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Ann Saudi Med. 2009 Jan-Feb; 29(1): 4–14.
PMCID: PMC2813618

Predictors of sustained virological response to a 48-week course of pegylated interferon alfa-2a and ribavirin in patients infected with hepatitis C virus genotype 4



Knowledge of the predictors of sustained viral response (SVR) to pegylated interferon (PEG-INF) alfa-2a and ribavirin (RBV) therapy in patients with hepatitis C genotype-4 (HCV-4) is crucial for selecting patients who would benefit most from therapy. We assessed the predictors of SVR to this combination therapy in Saudi patients with chronic HCV-4 infection.


This retrospective study included 148 patients with HCV-4 infection who underwent clinical, biochemical and virological assessments before treatment and at 12, 24, 48 and 72 weeks post-treatment.


Of the 148 patients, 90 (60.8%) were males. Mean (SD) for age was 48.5 (12.7) years and BMI was 27.9 (7.5) kg/m2. Seventy-nine of 148 (60.1%) patients were treatment naïve and 110 (74.3%) underwent pre-treatment liver biopsy. Eighteen (12.2%) patients did not complete therapy because of side effects or they were lost to follow up. Early virological response was achieved in 84 of 91 (92.3%) patients. In the 130 (87.8%) patients who completed therapy, 34 (26.2%) were non-responders and 96 (63.8%) achieved end-of-treatment virological response (ETVR). SVR and virological relapse (24 weeks after ETVR) occurred in 66/130 (50.7%) and 30/130 (31.2%) patients, respectively. Compared to relapsers, sustained responders were significantly younger (P=.005), non-diabetic (P=.005), had higher serum albumin (P=.028), lower alpha-fetoprotein level (P=.026), lower aspartate aminotransferase (AST) (P=.04) levels, and were treatment-naivve (P=.008). In a multivariate regression analysis, the independent predictors of SVR were younger age (P=.016), lower serum AST (P=.012), and being treatment naivve (P=.021).


Approximately half of HCV-4 patients who complete the course of combination therapy achieve an SVR, especially if they are young, treatment naivve and have lower AST levels.

Chronic hepatitis C virus (HCV) infects approximately 170 million people worldwide, is a major cause of chronic hepatitis, liver cirrhosis and hepatocellular carcinoma and represents the most frequent cause for liver transplantation in the US and Europe.1 Moreover, the incidence of chronic liver failure secondary to HCV-related liver cirrhosis is expected to increase over the next 10 years as a result of the ‘silent epidemic’ of HCV infection.2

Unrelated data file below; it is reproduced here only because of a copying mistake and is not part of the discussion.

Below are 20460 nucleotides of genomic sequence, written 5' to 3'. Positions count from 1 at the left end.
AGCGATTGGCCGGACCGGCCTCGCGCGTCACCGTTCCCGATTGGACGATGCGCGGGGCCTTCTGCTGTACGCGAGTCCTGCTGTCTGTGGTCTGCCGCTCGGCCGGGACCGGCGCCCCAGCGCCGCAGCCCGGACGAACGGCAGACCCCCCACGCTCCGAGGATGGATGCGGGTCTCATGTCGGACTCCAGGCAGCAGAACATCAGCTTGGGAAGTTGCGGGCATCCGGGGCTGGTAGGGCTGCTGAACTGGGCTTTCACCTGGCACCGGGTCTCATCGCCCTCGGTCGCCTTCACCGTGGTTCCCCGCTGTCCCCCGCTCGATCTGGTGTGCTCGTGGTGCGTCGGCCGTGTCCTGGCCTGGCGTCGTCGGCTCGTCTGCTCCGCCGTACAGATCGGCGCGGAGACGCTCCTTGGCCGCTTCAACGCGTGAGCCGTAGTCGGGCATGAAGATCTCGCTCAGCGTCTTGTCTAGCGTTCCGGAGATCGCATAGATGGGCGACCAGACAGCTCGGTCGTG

Pegylated interferon (PEG-INF) plus ribavirin (RBV) therapy given for 48 weeks is now established as the standard therapy for patients with chronic HCV infection with genotypes 1 and 4.3 This treatment has yielded overall sustained virological response (SVR) rates of 54% to 69% in randomized controlled phase III clinical trials.46 However, response to treatment is not uniform across all populations7 and is dependent on various viral and host factors. Most of the studies conducted worldwide have included patients infected with HCV genotypes 1, 2 and 3.46,810 According to these studies, factors independently associated with higher SVR to combination therapy include serum HCV-RNA levels below 2 million copies/mL, body weight <75 kg, age younger than 40 years, an absence of pre-treatment bridging fibrosis or cirrhosis, being treatment naïve, infection with HCV genotype 2 or 3, and favorable initial virological response.46,810

HCV-4 is known to be endemic in Central Africa and in the Middle East.11,12 However, several recent studies carried out in Europe have indicated changes in genotype distribution and have underlined the increasing prevalence of HCV-4.1315 The prevalence of HCV antibody positivity in Saudi Arabia ranges from 1% to 3%,16,17 with genotype 4 representing 60% to 70% of these infections.1821 There are limited reports on the treatment of chronic HCV-4 patients from the Middle East (mainly from Saudi Arabia, Egypt, Kuwait, and Qatar),2231 or elsewhere.3235 All these studies were heterogeneous and were weakened by small numbers of patients, the use of conventional interferon with or without RBV, different durations of therapy, the inclusion of patients co-infected with human-immunodeficiency virus (HIV), the lack of liver histopathology data and by the absence of data assessing the predictors of SVR. A summary of these studies is shown in Table 1. Also, the only available meta-analysis that has assessed PEG-INF therapy in HCV-4 patients included only 6 studies, 4 of which were in abstract form and the other two included only 65 patients.36 Therefore, the primary objectives of this retrospective study were to evaluate the overall efficacy and safety of 48 weeks course of PEG-INF alfa-2a and RBV combination therapy in 148 consecutive Saudi patients with chronic HCV-4 infection and to assess the independent predictors of SVR in these patients.